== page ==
A Tulsa law firm has filed a class action lawsuit against the Oklahoma Medical Marijuana Authority for rejecting license renewals of medical marijuana dispensaries because of changes in state law made after the entities were licensed.
While the suit filed in Oklahoma County District Court lists three entities, the firm said its class action petition is necessary because of the potential effect on medical marijuana businesses across the state that no longer fit full compliance with state law (although they did when initially licensed in 2018) because their owners have not been Oklahoma residents for two years or because the definition of educational facilities and the method of measuring distances has changed.
Ronald Durbin, an attorney with Viridian Legal Services, said because the State Legislature did not act this year to amend changes made last year to a law created in 2018, the Oklahoma Medical Marijuana Authority (OMMA) “was forced to begin denying license renewals to hundreds of existing medical marijuana businesses” because owners or their business locations no longer fit state law. The Oklahoma State Department of Health gave control of enforcing such entities and their licensing requirements to OMMA.
Durbin, in a written statement, said attorneys have begun talking to state officials and believe the issue can be resolved amicably.
The class action lawsuit, filed on behalf of Genesis Canna-Farms LLP, KC’s Cannabis LLC and Teresa Bilyeu Inc., centers on provisions that didn’t exist when the three entities were licensed in 2018 and, as such, should not apply to businesses that are merely trying to renew existing licenses, the suit argues. Attorneys estimate at least 250 businesses would be impacted by the changes in residency and school-related requirements.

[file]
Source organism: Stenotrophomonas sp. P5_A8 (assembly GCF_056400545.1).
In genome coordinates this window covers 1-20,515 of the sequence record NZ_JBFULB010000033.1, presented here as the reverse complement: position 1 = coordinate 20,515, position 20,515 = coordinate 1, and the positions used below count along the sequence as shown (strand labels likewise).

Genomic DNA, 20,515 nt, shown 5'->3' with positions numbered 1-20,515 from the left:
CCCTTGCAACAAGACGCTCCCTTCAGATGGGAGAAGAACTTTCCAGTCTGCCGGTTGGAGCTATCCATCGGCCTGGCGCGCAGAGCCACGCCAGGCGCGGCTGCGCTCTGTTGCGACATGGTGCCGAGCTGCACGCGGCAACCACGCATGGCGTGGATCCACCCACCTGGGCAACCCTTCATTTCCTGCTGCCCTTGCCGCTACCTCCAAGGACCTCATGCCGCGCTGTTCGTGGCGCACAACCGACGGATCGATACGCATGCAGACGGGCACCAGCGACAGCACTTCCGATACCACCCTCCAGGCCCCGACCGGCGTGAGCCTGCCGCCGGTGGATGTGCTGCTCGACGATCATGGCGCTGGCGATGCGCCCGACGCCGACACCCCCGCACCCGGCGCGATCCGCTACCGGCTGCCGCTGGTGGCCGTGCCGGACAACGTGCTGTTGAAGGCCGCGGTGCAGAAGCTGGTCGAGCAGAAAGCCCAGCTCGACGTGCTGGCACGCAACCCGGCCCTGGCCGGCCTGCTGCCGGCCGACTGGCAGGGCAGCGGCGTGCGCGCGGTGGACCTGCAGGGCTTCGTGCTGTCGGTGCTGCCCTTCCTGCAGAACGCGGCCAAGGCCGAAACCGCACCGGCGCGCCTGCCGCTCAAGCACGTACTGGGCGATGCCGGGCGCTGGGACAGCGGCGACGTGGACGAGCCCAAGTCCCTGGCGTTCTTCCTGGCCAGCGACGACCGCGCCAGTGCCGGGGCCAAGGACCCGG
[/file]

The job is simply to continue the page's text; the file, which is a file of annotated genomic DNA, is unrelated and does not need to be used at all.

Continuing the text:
Regulations crafted in 2018 specified business license applicants must show that members, managers and board members are Oklahoma residents, but did not specify a length of time for residency (only that owners were residents at the time of application). The law also specified that in relation to medical marijuana dispensaries, retail businesses were prohibited within 1,000 feet from any public or private school entrance.
Amendments passed in 2019 include a provision that all applicants provide proof of residency in Oklahoma for at least two years proceeding the application date. The problem, according to the lawsuit, is that many people moved their families to Oklahoma and obtained business licenses to operate dispensaries under 2018 provisions, including Genesis Canna-Farms LLP. Those owners cannot renew their license because they don’t meet the two-year residency provision, which is why Genesis Canna-Farms’ business license renewal was rejected by the OMMA.
The suit argues those owners should not be denied renewal because the two-year residency requirement did not exist when they moved to Oklahoma, and that the U.S. Supreme Court has “commonly struck down length of residency requirements.”
The Legislature also amended the definition of school to include a public or private preschool or a public or private elementary or secondary school used for school classes and instruction, but neither it nor state law defines preschool, the lawsuit states.
Provisions also were changed to specify that a medical marijuana dispensary may not be within 1,000 feet of any public or private school entrance, which OMMA defines as any opening, such as a door, passage or gate that allows access to any school, including buildings, facilities or other indoor and outdoor properties.
The suit states the 2019 amendment and OMMA regulations changed the definition of entrance so dramatically that licensed dispensaries which were more than 1,000 feet from a school under 2018 definitions are less than 1,000 feet under 2019 definitions. The addition of undefined preschools, not considered schools in 2018, “has left hundreds if not thousands of previously compliant dispensary business owners subject to non-renewal through no fault of the owners,” the lawsuit states.
KC’s Cannabis LLC was granted a license in September 2018, but OMMA sought to revoke its license in December 2019. While the business is almost 2,000 feet away from a school building, it is within 1,000 feet of the entrance to a softball field dugout, an “entrance” under OMMA definitions. Teresa Bilyeu Inc. would lose its license because it is within 1,000 feet of a HeadStart facility, now classified as a preschool (it was not in 2018).
The lawsuit is seeking judgment declaring that all dispensary businesses already holding licenses from the OMMA will not have their licenses revoked or be denied renewal on the basis of the residency or school provisions.